The experimental searches for the axion particle have been unfruitful thus far, probably due to the fact that the value of the mass of this particle is unknown, and thus highly sensitive methods for a certain mass value can not be applied. This search would greatly benefit from an estimate of the mass of the axion, and would ensure either a quicker discovery or the falsification of the axion hypothesis.
The proposed axion particles are created in the early universe. The axion field can form “topological defects” which are long and thin strings where a lot of energy is concentrated. These strings then decay into axion particles, which form the dark matter that we (indirectly) observe today. To calculate the mass of the particle this creation method has to be understood quantitatively with good accuracy.
In this study the researchers focused on the time evolution and decay of this string network as this gives an important contribution to the axion abundance in the later epochs of the evolution of the universe. This process is highly nonlinear thus understanding requires computer simulations of simplified models of the universe where the axion network is created and then the time evolution is followed. These simulations are challenging as the energy stored in the strings is much larger than the energy stored in the axion particles, and the simulation has to describe the evolution of both energy scales.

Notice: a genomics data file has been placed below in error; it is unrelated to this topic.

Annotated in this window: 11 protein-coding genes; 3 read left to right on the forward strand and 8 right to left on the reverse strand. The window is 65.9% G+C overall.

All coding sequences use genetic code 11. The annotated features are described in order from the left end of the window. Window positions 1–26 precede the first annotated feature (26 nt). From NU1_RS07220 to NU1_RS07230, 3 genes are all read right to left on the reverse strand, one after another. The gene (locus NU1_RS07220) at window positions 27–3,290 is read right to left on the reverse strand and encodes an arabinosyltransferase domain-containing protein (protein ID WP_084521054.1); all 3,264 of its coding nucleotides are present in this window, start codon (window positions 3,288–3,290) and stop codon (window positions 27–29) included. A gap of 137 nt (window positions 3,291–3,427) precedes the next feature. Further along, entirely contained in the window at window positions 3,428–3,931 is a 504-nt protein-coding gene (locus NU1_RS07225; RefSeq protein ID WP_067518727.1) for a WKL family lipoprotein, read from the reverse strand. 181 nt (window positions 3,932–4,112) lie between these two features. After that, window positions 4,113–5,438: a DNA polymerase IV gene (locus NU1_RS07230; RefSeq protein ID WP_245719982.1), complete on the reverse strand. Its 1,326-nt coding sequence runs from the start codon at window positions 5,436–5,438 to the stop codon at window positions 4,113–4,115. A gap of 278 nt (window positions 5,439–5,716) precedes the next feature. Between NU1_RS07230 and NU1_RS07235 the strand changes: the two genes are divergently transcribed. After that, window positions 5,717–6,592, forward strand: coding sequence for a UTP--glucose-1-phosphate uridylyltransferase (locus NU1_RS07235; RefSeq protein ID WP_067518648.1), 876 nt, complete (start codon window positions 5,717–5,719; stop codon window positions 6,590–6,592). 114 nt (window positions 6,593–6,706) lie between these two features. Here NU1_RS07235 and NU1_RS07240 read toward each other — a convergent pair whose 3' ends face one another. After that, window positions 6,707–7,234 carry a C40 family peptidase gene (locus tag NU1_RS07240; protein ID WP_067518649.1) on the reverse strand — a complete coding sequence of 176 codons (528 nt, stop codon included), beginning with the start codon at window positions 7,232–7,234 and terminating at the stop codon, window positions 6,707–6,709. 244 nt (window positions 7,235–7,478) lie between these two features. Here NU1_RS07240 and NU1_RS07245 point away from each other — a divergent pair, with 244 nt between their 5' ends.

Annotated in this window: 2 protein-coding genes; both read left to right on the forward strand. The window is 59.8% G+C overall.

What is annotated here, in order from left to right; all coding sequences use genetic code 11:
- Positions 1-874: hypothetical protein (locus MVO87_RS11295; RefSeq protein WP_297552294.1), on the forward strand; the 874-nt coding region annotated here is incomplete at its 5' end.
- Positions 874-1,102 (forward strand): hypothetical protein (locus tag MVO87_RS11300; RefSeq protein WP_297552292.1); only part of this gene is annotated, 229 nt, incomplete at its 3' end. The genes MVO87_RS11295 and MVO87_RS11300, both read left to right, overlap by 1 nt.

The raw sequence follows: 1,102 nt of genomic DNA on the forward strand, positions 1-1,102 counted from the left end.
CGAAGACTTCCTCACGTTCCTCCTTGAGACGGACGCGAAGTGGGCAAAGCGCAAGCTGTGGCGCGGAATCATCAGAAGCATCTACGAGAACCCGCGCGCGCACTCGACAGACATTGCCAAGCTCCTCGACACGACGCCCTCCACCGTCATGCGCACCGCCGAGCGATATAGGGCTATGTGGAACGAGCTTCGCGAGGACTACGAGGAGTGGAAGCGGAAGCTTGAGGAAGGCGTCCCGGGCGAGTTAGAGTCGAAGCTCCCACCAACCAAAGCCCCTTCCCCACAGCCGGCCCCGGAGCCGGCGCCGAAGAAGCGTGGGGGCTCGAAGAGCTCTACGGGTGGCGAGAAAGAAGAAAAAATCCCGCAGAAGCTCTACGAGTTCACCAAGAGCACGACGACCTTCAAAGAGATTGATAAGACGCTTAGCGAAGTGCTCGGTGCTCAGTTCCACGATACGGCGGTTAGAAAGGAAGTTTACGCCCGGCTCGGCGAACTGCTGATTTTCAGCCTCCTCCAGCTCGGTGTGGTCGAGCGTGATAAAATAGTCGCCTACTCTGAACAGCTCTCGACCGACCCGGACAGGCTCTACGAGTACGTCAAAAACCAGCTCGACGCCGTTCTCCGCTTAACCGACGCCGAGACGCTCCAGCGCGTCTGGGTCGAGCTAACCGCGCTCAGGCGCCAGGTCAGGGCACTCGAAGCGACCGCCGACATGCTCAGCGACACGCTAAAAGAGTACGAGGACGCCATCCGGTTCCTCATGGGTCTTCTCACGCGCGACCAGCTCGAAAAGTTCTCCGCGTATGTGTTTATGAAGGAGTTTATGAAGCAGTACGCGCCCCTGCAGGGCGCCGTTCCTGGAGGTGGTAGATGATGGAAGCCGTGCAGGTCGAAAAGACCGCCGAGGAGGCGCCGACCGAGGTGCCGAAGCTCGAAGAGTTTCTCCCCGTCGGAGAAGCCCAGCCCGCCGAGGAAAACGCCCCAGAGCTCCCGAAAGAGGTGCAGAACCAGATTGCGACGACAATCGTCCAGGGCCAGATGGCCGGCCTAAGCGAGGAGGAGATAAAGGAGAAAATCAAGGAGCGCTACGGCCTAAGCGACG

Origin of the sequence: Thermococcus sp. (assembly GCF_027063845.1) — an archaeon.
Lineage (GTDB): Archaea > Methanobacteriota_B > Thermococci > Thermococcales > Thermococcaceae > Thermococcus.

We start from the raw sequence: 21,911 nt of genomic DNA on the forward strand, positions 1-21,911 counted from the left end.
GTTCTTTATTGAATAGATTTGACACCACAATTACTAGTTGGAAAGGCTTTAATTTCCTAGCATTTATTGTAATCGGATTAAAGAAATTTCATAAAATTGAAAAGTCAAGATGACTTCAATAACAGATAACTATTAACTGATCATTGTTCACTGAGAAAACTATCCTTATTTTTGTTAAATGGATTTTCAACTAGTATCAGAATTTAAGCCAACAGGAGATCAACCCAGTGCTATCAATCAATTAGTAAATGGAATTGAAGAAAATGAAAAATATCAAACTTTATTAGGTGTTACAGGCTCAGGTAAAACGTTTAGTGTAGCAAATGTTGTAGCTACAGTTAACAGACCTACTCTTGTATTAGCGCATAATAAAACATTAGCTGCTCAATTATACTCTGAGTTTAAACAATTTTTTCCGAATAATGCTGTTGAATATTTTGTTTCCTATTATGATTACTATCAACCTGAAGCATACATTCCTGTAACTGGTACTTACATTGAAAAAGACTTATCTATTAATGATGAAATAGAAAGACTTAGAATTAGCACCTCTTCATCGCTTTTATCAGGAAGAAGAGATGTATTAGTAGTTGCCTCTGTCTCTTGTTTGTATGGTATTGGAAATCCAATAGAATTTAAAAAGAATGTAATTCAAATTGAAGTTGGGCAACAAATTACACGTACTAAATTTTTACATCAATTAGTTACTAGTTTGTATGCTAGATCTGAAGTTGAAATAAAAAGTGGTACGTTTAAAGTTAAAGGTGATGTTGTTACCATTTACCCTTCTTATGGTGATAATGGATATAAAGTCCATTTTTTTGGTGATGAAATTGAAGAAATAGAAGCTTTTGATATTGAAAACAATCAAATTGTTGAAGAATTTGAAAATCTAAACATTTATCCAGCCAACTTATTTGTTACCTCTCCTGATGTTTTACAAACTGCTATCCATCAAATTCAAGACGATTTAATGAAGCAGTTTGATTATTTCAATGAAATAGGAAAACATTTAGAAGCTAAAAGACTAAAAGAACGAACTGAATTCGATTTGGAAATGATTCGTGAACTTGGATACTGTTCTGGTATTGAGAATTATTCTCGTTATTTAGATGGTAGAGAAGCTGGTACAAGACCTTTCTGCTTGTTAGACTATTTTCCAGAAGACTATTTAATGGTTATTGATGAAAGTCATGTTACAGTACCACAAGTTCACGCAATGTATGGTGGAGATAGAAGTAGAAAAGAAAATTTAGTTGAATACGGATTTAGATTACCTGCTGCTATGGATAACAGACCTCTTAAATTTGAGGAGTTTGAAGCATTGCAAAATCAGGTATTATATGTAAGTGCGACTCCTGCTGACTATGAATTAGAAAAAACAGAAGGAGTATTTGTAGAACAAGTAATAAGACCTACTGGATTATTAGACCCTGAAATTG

Theoretical results suggest that the evolution of the string network follows certain simple power law behaviours (aka. “scaling laws”), depending on the dimension of space-time, and the symmetries of the underlying field theoretical description of the axion strings and particles. During the simulation this power-law behaviors were observed and their parameters measured. Such results provide important clues to the theoretical description of the defects and their scaling behavior, and for a quantitative estimation for the mass of the axion particles. In the future this study can lead to further examination of the robustness of the scaling solution, and the establishment of a correction to the scaling behavior, which can give important quantitative corrections in the axion mass.
Dr. Dániel Nógrádi1, Dénes Sexty2 (PI), Csaba Török2
1Eötvös University, Budapest,
2Institute for Advanced Simulation (IAS)/Jülich Supercomputing Centre (JSC), Forschungszentrum Jülich
Dr. Dénes Sexty
Institut für Theoretische Teilchenphysik
Fakultät für Mathematik und Naturwissenschaften
Bergische Universität Wuppertal, D-42097 Wuppertal (Germany)
e-mail: sexty [at] uni-wuppertal.de
Project ID: chwu31